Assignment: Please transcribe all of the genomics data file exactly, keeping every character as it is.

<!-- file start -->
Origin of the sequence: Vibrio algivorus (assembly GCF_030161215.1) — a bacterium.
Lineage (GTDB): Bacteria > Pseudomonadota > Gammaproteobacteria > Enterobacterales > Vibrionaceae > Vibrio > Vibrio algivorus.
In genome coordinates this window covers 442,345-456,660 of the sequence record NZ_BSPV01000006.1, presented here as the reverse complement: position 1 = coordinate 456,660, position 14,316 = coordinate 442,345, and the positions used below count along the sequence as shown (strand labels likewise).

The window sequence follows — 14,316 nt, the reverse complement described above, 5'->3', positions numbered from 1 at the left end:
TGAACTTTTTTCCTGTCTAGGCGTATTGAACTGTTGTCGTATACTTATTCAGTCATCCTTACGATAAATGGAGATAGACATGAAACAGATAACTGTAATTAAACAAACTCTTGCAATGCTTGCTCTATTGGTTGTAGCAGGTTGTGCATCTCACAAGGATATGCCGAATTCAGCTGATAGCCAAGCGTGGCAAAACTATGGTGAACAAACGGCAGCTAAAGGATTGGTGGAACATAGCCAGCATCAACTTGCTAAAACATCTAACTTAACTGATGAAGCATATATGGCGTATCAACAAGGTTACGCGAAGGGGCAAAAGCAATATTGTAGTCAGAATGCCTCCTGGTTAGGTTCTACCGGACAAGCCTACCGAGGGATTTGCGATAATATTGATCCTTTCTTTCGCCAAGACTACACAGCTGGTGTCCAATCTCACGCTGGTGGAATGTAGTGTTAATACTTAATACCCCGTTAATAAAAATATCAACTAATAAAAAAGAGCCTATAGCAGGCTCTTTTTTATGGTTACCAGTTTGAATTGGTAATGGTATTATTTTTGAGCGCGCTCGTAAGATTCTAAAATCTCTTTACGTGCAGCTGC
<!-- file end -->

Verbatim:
Origin of the sequence: Vibrio algivorus (assembly GCF_030161215.1) — a bacterium.
Lineage (GTDB): Bacteria > Pseudomonadota > Gammaproteobacteria > Enterobacterales > Vibrionaceae > Vibrio > Vibrio algivorus.
In genome coordinates this window covers 442,345-456,660 of the sequence record NZ_BSPV01000006.1, presented here as the reverse complement: position 1 = coordinate 456,660, position 14,316 = coordinate 442,345, and the positions used below count along the sequence as shown (strand labels likewise).

The window sequence follows — 14,316 nt, the reverse complement described above, 5'->3', positions numbered from 1 at the left end:
TGAACTTTTTTCCTGTCTAGGCGTATTGAACTGTTGTCGTATACTTATTCAGTCATCCTTACGATAAATGGAGATAGACATGAAACAGATAACTGTAATTAAACAAACTCTTGCAATGCTTGCTCTATTGGTTGTAGCAGGTTGTGCATCTCACAAGGATATGCCGAATTCAGCTGATAGCCAAGCGTGGCAAAACTATGGTGAACAAACGGCAGCTAAAGGATTGGTGGAACATAGCCAGCATCAACTTGCTAAAACATCTAACTTAACTGATGAAGCATATATGGCGTATCAACAAGGTTACGCGAAGGGGCAAAAGCAATATTGTAGTCAGAATGCCTCCTGGTTAGGTTCTACCGGACAAGCCTACCGAGGGATTTGCGATAATATTGATCCTTTCTTTCGCCAAGACTACACAGCTGGTGTCCAATCTCACGCTGGTGGAATGTAGTGTTAATACTTAATACCCCGTTAATAAAAATATCAACTAATAAAAAAGAGCCTATAGCAGGCTCTTTTTTATGGTTACCAGTTTGAATTGGTAATGGTATTATTTTTGAGCGCGCTCGTAAGATTCTAAAATCTCTTTACGTGCAGCTGC